Long-term dispersion of river gravel in a canyon in the Atacama Desert, Central Andes, deduced from their Be-10 concentrations
Intense storms or earthquakes in mountains can supply large amounts of gravel to rivers. Gravel clasts then travel at different rates, with periods of storage and periods of displacement leading to their downstream dispersion over millennia. The rate of this dispersion controls the long-term downcutting rate in mountainous rivers as well as the grain-size signature of climate and tectonic variations in sedimentary basins. Yet, the millennial dispersion rates of gravel are poorly known. Here, we use Be-10 concentrations measured in individual pebbles from a localized source along a 56 km-long canyon in the Central Andes to document the distribution of long-term gravel transit rates. We show that an inverse grain-size velocity relationship previously established from short-term tracer gravel in different rivers worldwide can be extrapolated to the long-term transit rates in the Aroma River, suggesting some universality of this relationship. Gravel are also dispersed by large differences in the mean transport rates independent of gravel size, highlighting that some gravel rest at the river surface over tens of thousands of years. These different transport rates imply a strong spreading of the gravel plumes, providing direct proof for the long-term river buffering of sediment signals between mountainous sources and sedimentary basins. The inferred distribution of residence times suggests the first evidence of anomalous diffusion in gravel transport over long timespans.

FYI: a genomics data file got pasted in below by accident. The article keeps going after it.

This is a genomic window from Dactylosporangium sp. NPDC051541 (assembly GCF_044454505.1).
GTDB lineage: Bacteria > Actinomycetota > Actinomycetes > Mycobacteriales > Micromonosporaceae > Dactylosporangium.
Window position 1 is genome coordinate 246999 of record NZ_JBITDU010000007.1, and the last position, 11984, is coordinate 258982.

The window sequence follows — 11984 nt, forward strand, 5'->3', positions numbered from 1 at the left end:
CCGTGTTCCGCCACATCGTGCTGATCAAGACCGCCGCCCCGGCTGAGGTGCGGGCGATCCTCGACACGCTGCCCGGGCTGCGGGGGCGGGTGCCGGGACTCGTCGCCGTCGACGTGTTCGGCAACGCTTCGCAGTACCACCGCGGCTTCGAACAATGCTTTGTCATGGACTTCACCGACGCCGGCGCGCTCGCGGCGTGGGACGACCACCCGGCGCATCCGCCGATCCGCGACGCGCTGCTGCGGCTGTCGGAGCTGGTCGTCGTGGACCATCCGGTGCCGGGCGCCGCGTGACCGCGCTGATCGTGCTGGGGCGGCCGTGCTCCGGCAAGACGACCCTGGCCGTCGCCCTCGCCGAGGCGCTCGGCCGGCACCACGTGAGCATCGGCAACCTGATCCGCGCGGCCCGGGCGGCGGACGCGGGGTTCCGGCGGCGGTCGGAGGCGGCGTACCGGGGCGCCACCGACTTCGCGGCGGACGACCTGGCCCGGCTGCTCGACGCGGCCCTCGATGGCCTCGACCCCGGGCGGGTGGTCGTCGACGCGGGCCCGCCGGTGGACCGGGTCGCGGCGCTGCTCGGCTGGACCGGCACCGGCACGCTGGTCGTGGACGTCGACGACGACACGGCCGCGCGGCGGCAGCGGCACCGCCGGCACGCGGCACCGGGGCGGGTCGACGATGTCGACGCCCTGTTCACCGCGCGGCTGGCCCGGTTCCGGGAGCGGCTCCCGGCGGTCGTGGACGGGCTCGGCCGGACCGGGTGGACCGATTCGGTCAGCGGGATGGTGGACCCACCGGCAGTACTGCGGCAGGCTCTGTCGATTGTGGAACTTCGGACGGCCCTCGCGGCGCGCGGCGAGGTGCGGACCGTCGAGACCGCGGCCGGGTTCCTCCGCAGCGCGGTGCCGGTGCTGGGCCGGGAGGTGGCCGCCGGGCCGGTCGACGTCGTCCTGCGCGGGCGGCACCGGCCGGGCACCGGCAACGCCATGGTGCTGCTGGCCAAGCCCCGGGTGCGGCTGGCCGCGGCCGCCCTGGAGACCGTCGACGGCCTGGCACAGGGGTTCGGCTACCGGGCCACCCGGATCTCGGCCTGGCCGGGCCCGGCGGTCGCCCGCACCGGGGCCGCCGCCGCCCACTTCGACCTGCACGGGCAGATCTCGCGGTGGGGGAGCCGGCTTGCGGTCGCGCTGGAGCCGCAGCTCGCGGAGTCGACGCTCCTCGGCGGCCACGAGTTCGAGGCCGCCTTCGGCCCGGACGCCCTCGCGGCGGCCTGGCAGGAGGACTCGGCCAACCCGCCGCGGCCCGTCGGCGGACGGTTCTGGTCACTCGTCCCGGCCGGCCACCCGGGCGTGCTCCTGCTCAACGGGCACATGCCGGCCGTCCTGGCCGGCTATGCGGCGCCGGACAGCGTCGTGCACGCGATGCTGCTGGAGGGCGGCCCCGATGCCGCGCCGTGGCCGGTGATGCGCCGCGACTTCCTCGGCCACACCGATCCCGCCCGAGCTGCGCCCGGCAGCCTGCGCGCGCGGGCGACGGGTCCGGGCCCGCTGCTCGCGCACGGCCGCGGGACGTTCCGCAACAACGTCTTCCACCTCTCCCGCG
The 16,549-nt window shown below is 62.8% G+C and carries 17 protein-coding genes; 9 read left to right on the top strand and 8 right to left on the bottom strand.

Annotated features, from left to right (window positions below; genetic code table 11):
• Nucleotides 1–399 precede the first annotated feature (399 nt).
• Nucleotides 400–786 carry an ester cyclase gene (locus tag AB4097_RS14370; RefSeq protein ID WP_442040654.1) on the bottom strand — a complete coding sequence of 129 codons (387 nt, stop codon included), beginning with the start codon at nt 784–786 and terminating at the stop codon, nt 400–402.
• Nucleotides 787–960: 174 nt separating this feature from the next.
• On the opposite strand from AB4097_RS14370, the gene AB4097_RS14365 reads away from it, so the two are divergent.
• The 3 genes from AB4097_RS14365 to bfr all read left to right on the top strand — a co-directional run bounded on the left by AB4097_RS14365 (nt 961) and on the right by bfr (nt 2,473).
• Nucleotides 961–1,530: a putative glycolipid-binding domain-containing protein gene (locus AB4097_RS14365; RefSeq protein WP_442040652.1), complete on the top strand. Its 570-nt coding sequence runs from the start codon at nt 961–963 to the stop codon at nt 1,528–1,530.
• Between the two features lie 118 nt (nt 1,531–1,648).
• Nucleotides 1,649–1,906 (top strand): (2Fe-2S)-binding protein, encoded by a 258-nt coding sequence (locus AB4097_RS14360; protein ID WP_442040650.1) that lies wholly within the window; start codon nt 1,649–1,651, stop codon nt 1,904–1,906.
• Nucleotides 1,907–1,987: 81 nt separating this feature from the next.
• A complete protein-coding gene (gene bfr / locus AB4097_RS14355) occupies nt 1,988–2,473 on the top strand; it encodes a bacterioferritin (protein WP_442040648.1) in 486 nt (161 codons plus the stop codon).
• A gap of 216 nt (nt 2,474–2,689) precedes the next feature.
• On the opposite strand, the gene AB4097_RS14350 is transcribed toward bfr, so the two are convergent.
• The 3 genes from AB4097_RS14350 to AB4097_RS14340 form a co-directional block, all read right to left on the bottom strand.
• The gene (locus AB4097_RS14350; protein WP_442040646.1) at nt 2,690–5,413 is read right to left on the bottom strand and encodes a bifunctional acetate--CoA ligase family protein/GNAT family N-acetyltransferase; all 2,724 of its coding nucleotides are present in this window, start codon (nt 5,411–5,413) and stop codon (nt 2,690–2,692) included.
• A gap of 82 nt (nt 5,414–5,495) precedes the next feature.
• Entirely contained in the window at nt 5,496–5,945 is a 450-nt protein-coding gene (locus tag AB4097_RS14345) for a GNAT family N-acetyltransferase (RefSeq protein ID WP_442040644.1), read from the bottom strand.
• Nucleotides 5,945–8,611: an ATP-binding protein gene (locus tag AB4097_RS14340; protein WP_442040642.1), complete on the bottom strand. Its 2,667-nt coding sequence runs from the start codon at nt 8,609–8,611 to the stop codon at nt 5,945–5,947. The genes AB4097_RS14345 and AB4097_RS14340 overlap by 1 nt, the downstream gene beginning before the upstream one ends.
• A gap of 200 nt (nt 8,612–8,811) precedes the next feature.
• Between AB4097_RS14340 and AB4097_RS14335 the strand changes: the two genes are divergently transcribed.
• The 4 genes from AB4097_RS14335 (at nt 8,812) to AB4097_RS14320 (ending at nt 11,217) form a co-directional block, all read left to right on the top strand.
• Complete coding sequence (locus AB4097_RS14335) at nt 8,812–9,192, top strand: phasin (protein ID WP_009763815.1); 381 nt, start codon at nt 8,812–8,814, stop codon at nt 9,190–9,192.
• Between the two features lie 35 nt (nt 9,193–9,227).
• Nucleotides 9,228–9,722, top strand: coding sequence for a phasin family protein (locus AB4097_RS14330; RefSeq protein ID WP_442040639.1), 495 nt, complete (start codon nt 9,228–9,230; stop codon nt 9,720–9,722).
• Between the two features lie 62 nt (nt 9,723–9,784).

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|Long-term dispersion of river gravel in a canyon in the Atacama Desert, Central Andes, deduced from their Be-10 concentrations
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|Long-term dispersion of river gravel in a canyon in the Atacama Desert, Central Andes, deduced from their 10Be concentrations
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